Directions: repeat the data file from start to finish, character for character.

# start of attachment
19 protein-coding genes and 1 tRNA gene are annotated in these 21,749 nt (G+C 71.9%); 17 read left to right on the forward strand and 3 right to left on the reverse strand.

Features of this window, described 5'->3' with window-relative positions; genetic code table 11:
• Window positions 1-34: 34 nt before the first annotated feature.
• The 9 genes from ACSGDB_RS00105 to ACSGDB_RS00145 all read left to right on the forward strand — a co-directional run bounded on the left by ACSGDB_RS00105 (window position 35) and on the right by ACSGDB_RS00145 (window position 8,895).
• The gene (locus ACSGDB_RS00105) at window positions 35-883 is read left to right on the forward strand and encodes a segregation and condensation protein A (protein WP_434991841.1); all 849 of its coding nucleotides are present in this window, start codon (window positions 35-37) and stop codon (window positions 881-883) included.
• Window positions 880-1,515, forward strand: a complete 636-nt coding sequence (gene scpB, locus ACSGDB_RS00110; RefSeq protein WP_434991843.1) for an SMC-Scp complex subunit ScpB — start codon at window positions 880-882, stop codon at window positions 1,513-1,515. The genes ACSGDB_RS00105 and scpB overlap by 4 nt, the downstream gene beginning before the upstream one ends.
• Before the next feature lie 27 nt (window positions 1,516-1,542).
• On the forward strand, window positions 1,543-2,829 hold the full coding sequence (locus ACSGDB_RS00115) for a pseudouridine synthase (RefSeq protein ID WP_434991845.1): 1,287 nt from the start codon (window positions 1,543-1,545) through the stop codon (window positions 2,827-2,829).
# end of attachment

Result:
19 protein-coding genes and 1 tRNA gene are annotated in these 21,749 nt (G+C 71.9%); 17 read left to right on the forward strand and 3 right to left on the reverse strand.

Features of this window, described 5'->3' with window-relative positions; genetic code table 11:
• Window positions 1-34: 34 nt before the first annotated feature.
• The 9 genes from ACSGDB_RS00105 to ACSGDB_RS00145 all read left to right on the forward strand — a co-directional run bounded on the left by ACSGDB_RS00105 (window position 35) and on the right by ACSGDB_RS00145 (window position 8,895).
• The gene (locus ACSGDB_RS00105) at window positions 35-883 is read left to right on the forward strand and encodes a segregation and condensation protein A (protein WP_434991841.1); all 849 of its coding nucleotides are present in this window, start codon (window positions 35-37) and stop codon (window positions 881-883) included.
• Window positions 880-1,515, forward strand: a complete 636-nt coding sequence (gene scpB, locus ACSGDB_RS00110; RefSeq protein WP_434991843.1) for an SMC-Scp complex subunit ScpB — start codon at window positions 880-882, stop codon at window positions 1,513-1,515. The genes ACSGDB_RS00105 and scpB overlap by 4 nt, the downstream gene beginning before the upstream one ends.
• Before the next feature lie 27 nt (window positions 1,516-1,542).
• On the forward strand, window positions 1,543-2,829 hold the full coding sequence (locus ACSGDB_RS00115) for a pseudouridine synthase (RefSeq protein ID WP_434991845.1): 1,287 nt from the start codon (window positions 1,543-1,545) through the stop codon (window positions 2,827-2,829).